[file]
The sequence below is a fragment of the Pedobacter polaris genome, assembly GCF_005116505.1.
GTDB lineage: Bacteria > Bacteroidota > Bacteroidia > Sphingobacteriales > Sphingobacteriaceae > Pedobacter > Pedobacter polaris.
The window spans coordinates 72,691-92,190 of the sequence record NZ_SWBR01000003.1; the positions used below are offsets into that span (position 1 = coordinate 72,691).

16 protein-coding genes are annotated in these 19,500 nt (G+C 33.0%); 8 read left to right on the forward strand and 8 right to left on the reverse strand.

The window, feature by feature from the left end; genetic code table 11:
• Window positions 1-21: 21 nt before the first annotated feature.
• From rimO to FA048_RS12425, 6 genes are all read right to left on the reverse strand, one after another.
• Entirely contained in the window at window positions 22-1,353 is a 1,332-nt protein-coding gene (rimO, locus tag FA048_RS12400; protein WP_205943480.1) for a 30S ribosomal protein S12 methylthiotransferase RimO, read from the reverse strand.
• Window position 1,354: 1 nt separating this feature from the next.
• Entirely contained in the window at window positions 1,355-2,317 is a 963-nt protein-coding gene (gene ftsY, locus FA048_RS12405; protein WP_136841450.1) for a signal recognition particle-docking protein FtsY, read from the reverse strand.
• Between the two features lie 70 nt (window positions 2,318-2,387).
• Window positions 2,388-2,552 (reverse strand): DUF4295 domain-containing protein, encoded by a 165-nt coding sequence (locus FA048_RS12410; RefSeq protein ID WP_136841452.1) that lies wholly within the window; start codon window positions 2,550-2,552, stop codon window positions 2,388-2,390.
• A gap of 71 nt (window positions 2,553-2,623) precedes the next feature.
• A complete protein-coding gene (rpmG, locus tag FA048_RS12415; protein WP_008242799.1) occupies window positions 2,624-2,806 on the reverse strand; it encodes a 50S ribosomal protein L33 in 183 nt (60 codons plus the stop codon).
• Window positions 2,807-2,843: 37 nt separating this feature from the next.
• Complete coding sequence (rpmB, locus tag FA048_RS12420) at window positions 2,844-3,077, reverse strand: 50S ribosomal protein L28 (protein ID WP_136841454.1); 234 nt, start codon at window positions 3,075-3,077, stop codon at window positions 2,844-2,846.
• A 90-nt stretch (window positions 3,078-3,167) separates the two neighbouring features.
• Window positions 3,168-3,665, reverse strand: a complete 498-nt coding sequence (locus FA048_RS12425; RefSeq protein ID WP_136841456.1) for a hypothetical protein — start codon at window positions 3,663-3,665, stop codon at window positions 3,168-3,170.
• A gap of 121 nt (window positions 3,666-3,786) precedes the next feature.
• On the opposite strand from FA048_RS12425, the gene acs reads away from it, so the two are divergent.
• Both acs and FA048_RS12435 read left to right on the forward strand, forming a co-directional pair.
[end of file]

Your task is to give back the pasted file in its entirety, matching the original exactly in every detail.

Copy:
The sequence below is a fragment of the Pedobacter polaris genome, assembly GCF_005116505.1.
GTDB lineage: Bacteria > Bacteroidota > Bacteroidia > Sphingobacteriales > Sphingobacteriaceae > Pedobacter > Pedobacter polaris.
The window spans coordinates 72,691-92,190 of the sequence record NZ_SWBR01000003.1; the positions used below are offsets into that span (position 1 = coordinate 72,691).

16 protein-coding genes are annotated in these 19,500 nt (G+C 33.0%); 8 read left to right on the forward strand and 8 right to left on the reverse strand.

The window, feature by feature from the left end; genetic code table 11:
• Window positions 1-21: 21 nt before the first annotated feature.
• From rimO to FA048_RS12425, 6 genes are all read right to left on the reverse strand, one after another.
• Entirely contained in the window at window positions 22-1,353 is a 1,332-nt protein-coding gene (rimO, locus tag FA048_RS12400; protein WP_205943480.1) for a 30S ribosomal protein S12 methylthiotransferase RimO, read from the reverse strand.
• Window position 1,354: 1 nt separating this feature from the next.
• Entirely contained in the window at window positions 1,355-2,317 is a 963-nt protein-coding gene (gene ftsY, locus FA048_RS12405; protein WP_136841450.1) for a signal recognition particle-docking protein FtsY, read from the reverse strand.
• Between the two features lie 70 nt (window positions 2,318-2,387).
• Window positions 2,388-2,552 (reverse strand): DUF4295 domain-containing protein, encoded by a 165-nt coding sequence (locus FA048_RS12410; RefSeq protein ID WP_136841452.1) that lies wholly within the window; start codon window positions 2,550-2,552, stop codon window positions 2,388-2,390.
• A gap of 71 nt (window positions 2,553-2,623) precedes the next feature.
• A complete protein-coding gene (rpmG, locus tag FA048_RS12415; protein WP_008242799.1) occupies window positions 2,624-2,806 on the reverse strand; it encodes a 50S ribosomal protein L33 in 183 nt (60 codons plus the stop codon).
• Window positions 2,807-2,843: 37 nt separating this feature from the next.
• Complete coding sequence (rpmB, locus tag FA048_RS12420) at window positions 2,844-3,077, reverse strand: 50S ribosomal protein L28 (protein ID WP_136841454.1); 234 nt, start codon at window positions 3,075-3,077, stop codon at window positions 2,844-2,846.
• A 90-nt stretch (window positions 3,078-3,167) separates the two neighbouring features.
• Window positions 3,168-3,665, reverse strand: a complete 498-nt coding sequence (locus FA048_RS12425; RefSeq protein ID WP_136841456.1) for a hypothetical protein — start codon at window positions 3,663-3,665, stop codon at window positions 3,168-3,170.
• A gap of 121 nt (window positions 3,666-3,786) precedes the next feature.
• On the opposite strand from FA048_RS12425, the gene acs reads away from it, so the two are divergent.
• Both acs and FA048_RS12435 read left to right on the forward strand, forming a co-directional pair.